How will IoT affect Big Data in 2015?

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HimanshuBariIn this special guest feature, Himanshu Bari of DataTorrent explores the rise in IoT-connected devices and how data collected by these sensors are exploding in popularity and destined to make 2015 the year of “fast big data.” Himanshu Bari is the Director of Product Management at DataTorrent, the enterprise-class real-time streaming platform built exclusively on Hadoop.

Data is being generated today in unprecedented volume, variety and velocity. Human generated data is being surpassed by automatically generated data, much of it from Internet of Things (IoT) related devices and sensors. Many consumer devices that we are familiar with are coming online – from smartphones to fitness trackers to home security systems to kitchen appliances – and data is poised to grow exponentially. Looking beyond consumer IoT, enterprises are instrumenting their factories, products and infrastructures to keep up with the increasing number of IoT devices.

For example, a door manufacturer might want to correlate temperatures, humidity levels, materials and employee schedules to increase yield. Another example is the connected sensors on trains that read the train’s performance and environment, including track condition. These sensors allow for predictive maintenance on the train and tracks for safety and cost containment. In each of these use cases, there is a clear requirement for a solution that is both easy to use and enterprise-grade in nature. Gartner estimates the number of IoT-connected devices will grow to 26 billion units within five years, a 30-fold increase from 2009. So, what will the Internet of Things mean for big data in 2015?

To start, IoT stands to make 2015 the year of “fast big data.” Fast big data is creating a need for providing analytics and the ability to take action in real-time on streams of data. Processing fast Big Data creates demanding requirements that many Big Data systems cannot meet. A fast Big Data application never “stops” running, as the data never stops being created.

With data being generated from mobile devices, wearables and sensors, critical insights into customer habits are also being generated. The value behind those insights decreases as time goes on, so organizations need to leverage technology that enables them to deliver tailored offerings to customers to generate revenue or create automated operational efficiencies to save cost.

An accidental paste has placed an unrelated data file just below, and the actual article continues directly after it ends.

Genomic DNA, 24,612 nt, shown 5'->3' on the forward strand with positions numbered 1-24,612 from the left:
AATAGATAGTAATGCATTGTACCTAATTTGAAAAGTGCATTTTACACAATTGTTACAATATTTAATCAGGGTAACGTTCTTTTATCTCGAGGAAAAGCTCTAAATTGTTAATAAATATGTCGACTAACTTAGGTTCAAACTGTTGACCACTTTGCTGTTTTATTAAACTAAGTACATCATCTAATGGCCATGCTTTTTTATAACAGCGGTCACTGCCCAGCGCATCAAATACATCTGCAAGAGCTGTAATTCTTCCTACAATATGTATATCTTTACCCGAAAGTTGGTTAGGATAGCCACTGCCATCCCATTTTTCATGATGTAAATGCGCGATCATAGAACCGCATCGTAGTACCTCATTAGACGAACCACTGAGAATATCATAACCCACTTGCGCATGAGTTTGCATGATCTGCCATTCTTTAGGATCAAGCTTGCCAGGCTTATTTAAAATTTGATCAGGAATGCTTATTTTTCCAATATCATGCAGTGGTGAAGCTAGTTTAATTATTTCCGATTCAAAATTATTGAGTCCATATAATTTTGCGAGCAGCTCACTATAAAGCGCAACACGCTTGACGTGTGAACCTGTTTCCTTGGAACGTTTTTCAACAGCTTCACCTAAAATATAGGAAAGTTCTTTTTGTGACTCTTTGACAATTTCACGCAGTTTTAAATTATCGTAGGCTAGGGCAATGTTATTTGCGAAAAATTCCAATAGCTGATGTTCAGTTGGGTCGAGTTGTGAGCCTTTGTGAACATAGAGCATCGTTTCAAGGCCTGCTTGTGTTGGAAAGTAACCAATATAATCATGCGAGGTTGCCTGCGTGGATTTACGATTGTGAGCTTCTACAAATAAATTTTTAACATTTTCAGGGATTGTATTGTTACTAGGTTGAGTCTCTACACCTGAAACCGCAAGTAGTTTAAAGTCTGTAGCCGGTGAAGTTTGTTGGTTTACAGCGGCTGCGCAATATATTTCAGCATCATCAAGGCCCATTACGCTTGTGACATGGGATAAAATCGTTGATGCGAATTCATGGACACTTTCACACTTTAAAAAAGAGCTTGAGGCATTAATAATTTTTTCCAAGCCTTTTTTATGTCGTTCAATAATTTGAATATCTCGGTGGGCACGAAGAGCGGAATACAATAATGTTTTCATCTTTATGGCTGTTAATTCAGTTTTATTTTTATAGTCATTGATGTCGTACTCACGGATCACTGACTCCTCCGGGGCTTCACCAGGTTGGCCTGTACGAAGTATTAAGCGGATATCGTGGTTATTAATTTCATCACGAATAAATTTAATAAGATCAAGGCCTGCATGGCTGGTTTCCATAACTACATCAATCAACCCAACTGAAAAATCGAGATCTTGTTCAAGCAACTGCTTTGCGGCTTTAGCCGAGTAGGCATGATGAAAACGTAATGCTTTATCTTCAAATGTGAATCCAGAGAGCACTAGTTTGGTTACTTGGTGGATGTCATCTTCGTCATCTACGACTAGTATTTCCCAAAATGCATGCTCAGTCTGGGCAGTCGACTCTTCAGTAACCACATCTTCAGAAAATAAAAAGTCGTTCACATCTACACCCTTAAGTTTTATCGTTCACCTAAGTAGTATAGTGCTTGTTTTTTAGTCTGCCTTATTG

What are the requirements for an enterprise-grade solution for IoT? Enterprises need a solution that is scalable, highly available, reliable, performant and secure (SHARPS). A SHARPS solution provides the operability that is required for an always-on, 24×7 application. Regarding ease of use, a solution should be flexible enough to allow data scientists, business managers and business analysts to set up complex analytics and take action in a visual environment. Additionally, a solution must be powerful enough to enable a developer to easily create custom applications using a well-know programming language like Java, all the while extracting out the complexity of the underlying system processing.

Organizations of all sizes are aiming to provide platforms that enable IoT applications to gather, store, analyze and distribute data. In 2015 it will be crucial for enterprises to find a way to implement IoT solutions that adapt and adjust at the speed of specific situations and businesses. If they don’t, it’s possible that they will find themselves left in the dust of all the fast big data.


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  1. With some orchestration and systems integration this could be a good marriage…

    Universal Platform and DataTorrent happy together?